An Oxford University college has created a new post to protect working-class students from “microaggressions and classism”. Last week St. Hilda’s College students voted to create the new post of Class Liberation Officer, backing a motion that said working-class students suffered from “microaggressions and classism at university” and needed an officer to support them.
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“Insults such as ‘chav’, chav-themed social nights and questions such as ‘why are you wearing Primark?’ can make poor students feel upset and worthless,” one student told The Sunday Times.
According to the newspaper, fighting for the rights of working-class students is the latest fashionable cause to sweep through top UK universities, where the privately educated are disproportionately represented.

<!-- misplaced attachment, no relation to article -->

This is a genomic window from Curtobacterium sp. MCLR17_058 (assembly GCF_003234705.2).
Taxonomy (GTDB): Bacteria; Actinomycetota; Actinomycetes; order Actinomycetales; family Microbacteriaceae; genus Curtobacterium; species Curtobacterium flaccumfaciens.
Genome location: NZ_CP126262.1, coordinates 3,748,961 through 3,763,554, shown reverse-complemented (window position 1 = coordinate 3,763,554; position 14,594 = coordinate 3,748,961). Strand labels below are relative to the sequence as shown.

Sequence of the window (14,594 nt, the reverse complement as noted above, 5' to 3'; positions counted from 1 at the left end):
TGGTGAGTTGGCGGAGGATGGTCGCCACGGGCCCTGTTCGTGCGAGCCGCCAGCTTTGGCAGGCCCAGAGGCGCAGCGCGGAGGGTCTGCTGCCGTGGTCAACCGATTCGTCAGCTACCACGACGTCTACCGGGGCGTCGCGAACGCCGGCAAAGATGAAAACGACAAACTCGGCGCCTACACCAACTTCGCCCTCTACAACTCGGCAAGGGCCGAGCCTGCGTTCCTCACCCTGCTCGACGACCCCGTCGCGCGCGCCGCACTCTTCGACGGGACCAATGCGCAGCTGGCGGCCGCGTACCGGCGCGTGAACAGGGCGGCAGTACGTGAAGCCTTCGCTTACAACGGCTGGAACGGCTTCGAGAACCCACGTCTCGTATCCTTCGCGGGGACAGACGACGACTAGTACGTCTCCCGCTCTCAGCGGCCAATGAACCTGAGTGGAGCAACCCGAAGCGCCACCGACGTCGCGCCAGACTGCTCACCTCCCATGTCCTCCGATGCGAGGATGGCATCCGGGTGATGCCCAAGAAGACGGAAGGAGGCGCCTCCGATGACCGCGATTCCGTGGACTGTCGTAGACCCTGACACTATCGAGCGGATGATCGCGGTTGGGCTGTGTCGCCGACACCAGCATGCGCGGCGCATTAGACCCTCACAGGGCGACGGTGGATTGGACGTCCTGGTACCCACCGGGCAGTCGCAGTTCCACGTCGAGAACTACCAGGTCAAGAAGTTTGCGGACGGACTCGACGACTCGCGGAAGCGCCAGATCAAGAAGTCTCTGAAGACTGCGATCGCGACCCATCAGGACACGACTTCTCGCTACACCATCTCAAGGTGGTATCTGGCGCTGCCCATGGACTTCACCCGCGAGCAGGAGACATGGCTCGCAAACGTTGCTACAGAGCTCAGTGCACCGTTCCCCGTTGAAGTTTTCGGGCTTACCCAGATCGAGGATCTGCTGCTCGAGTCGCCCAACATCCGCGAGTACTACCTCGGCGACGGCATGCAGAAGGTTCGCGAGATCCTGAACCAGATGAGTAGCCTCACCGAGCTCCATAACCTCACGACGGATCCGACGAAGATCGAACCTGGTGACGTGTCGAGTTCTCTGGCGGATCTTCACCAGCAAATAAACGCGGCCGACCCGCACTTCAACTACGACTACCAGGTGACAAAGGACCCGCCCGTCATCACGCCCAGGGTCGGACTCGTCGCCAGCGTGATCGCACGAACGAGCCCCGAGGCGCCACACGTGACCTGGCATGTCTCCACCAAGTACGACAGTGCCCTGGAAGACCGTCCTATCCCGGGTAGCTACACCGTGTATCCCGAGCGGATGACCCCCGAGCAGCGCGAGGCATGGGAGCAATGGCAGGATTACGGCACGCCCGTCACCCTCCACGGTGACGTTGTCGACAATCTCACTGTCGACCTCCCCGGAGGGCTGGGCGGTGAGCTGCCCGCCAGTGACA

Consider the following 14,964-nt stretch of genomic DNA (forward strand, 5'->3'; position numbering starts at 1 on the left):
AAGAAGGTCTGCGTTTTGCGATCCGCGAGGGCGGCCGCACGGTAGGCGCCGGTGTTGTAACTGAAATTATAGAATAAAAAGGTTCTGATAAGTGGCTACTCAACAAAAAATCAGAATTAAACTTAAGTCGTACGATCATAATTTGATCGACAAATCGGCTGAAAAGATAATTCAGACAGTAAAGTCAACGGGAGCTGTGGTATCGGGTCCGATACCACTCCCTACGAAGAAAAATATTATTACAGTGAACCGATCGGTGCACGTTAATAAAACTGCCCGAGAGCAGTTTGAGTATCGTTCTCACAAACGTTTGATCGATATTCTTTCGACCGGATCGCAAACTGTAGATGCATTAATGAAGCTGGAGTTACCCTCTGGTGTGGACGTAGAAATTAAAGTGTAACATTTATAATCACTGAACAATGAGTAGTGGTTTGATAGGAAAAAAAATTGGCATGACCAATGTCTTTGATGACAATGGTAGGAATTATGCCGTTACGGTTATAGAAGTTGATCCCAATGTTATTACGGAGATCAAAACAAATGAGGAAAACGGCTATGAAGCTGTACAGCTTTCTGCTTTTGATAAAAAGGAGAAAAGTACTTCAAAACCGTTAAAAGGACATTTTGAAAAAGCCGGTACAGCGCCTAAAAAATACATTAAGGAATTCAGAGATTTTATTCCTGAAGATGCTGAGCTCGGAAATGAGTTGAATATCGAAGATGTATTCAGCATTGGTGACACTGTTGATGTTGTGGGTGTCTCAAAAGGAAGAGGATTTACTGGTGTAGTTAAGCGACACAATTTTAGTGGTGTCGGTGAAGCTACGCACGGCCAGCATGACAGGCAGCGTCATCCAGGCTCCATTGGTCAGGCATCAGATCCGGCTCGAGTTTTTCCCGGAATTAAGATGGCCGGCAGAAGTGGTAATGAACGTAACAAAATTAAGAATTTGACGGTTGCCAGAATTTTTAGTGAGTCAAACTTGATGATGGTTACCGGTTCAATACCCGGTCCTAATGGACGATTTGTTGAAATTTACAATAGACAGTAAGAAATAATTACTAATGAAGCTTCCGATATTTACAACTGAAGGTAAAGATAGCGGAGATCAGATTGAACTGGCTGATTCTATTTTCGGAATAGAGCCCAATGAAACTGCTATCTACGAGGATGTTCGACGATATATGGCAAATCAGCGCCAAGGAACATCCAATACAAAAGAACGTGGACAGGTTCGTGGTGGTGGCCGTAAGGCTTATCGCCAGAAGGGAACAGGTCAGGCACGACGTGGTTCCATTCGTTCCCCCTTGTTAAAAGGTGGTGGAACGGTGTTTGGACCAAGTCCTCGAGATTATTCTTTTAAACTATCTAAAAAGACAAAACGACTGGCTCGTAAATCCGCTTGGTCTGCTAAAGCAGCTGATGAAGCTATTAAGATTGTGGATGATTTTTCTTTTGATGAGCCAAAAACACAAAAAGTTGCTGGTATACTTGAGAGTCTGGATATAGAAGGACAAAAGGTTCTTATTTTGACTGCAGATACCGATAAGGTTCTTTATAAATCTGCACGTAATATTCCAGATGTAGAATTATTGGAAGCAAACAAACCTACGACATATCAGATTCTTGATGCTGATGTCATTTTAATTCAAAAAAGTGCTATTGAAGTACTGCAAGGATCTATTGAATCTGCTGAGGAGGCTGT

King’s College London, Manchester University and the School of Oriental and African Studies (SOAS) have all appointed officers to support working-class students.
At St. Hilda’s, the class officer will work alongside four other liberation officers who support and campaign for lesbian and gay students, black students, women and the disabled.
The officer will run “compulsory workshops” during freshers’ week “looking at class discrimination and microaggression, cultural appropriation etc directed at students from a working-class background,” according to students at Oxford.